The Galapagos islands are historically important because they probably inspired Charles Darwin’s first thoughts on evolution when, as a member of the expedition on HMS
, he visited them in 1835. They are a collection of volcanic islands in the Pacific Ocean near the equator, about 600 miles west of South America. They are all young (just a few million years old), formed by volcanoes punching up from the bottom of the sea. This means that all the species of animals and plants on the islands must have arrived from elsewhere – presumably the mainland of South America – and recently, by evolutionary standards. Once arrived, species could make the shorter crossings from island to island, sufficiently often to reach all the islands (maybe once or twice every century or so) but sufficiently seldom that they were able to evolve separately – ‘drift apart’ as we have been saying in this chapter – during the intervals between the rare crossings.
Nobody knows when the first iguanas arrived in the Galapagos. They probably rafted across from the mainland just like the ones that arrived in Anguilla in 1995. Nowadays the nearest island to the mainland is San Cristobal (Darwin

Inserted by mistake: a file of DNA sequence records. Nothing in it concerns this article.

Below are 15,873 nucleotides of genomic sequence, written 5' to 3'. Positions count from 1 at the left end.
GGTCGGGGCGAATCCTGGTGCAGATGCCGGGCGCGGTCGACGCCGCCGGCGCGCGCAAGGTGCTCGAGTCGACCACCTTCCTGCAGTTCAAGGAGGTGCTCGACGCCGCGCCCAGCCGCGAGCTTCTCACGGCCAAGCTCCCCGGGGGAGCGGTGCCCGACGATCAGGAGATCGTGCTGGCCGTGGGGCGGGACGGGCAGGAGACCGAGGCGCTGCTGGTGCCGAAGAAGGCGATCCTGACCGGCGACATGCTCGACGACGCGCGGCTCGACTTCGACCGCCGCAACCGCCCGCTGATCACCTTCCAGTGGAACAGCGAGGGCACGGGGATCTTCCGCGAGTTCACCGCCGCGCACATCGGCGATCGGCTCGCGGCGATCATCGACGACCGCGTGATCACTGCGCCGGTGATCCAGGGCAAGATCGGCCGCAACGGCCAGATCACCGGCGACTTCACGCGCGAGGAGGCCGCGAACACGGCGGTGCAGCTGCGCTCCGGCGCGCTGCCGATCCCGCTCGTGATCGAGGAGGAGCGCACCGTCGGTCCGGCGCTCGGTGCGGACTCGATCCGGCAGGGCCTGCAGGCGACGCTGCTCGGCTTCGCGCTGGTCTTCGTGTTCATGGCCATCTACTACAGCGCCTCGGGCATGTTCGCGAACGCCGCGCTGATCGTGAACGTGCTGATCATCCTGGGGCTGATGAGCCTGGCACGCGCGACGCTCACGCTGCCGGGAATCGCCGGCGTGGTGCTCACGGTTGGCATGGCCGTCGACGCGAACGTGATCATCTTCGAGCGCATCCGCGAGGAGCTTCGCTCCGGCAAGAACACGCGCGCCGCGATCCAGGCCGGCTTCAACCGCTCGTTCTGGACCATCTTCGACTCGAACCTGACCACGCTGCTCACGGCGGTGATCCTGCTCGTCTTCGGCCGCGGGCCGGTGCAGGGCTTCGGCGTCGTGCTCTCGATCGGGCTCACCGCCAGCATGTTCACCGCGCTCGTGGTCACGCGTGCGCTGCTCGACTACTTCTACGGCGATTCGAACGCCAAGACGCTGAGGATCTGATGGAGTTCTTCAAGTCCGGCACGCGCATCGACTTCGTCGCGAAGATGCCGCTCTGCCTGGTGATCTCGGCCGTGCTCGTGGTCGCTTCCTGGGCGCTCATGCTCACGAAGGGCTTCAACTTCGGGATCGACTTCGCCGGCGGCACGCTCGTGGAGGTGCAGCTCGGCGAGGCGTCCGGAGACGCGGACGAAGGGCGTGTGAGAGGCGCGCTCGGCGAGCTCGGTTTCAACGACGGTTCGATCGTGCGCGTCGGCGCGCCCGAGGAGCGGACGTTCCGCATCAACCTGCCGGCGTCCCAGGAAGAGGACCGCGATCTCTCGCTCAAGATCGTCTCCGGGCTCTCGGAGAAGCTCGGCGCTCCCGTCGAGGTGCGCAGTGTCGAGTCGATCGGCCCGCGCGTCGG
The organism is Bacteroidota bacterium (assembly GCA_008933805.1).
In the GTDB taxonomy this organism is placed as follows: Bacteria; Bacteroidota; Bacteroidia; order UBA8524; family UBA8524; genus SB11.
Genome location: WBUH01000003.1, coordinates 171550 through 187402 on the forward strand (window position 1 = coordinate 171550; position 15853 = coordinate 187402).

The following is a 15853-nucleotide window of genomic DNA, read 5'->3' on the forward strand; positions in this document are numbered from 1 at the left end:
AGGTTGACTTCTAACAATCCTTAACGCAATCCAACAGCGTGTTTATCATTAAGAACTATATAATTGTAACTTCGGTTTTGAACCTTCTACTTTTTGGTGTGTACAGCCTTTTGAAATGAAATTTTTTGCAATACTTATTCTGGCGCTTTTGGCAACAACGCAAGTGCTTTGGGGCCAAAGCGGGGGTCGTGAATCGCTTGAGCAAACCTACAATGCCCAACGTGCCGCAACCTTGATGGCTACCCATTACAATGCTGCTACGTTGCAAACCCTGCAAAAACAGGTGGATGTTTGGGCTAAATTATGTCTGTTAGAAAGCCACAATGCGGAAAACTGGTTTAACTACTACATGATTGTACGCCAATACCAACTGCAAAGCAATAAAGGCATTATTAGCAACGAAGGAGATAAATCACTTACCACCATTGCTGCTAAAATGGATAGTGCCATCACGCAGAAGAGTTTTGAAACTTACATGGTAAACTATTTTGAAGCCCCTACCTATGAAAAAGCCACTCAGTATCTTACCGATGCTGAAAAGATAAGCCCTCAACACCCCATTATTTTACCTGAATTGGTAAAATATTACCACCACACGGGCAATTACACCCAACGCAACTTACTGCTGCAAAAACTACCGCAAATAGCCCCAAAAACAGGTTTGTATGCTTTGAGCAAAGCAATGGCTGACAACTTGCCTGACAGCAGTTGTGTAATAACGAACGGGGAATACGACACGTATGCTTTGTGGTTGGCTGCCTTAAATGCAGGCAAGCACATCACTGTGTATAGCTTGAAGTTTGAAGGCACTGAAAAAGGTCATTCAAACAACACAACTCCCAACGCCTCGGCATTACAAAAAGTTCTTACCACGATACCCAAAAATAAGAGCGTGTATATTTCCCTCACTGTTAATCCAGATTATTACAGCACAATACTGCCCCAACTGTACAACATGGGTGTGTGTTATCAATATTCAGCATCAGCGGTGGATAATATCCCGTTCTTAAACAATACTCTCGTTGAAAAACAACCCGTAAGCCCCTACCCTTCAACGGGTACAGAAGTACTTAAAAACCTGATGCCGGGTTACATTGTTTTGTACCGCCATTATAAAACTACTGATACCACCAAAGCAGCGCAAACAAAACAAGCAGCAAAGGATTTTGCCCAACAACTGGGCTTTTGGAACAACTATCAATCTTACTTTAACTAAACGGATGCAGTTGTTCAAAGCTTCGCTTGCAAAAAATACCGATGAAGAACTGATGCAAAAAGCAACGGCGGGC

it by the English name of Chatham), but millions of years ago there were other islands too, which have now sunk beneath the sea. The iguanas could have arrived first on one of the now sunken islands, and then crossed to other islands, including those still above water today.
Once there, they had the opportunity to flourish in a new place, just like the ones that arrived in Anguilla in 1995. The first iguanas on Galapagos would have evolved to become different from their cousins on the mainland, partly by just ‘drifting’ (like languages) and partly because natural selection would have favoured new survival skills: a relatively barren volcanic island is a very different place from the South American mainland.
The distances between the different islands are much smaller than the distance from any of them to the mainland. So accidental sea crossings between islands would be relatively common: perhaps once per century rather than once per millennium. And iguanas would have started turning up on most or all of the islands eventually. Island-hoppings would have been rare enough to allow some evolutionary drifting apart on the different islands, between ‘contaminations’ of the genes by subsequent island-hoppings: rare enough to allow the different groups of iguanas to evolve so much that when they eventually met again they could no longer breed together. The result is that there are now three distinct species of land iguana on Galapagos, which are no longer capable of cross-breeding.
is found only on the island of Santa Fe.
lives on several islands including Fernandina, Isabela and Santa Cruz (each
population possibly on its way to becoming a separate species).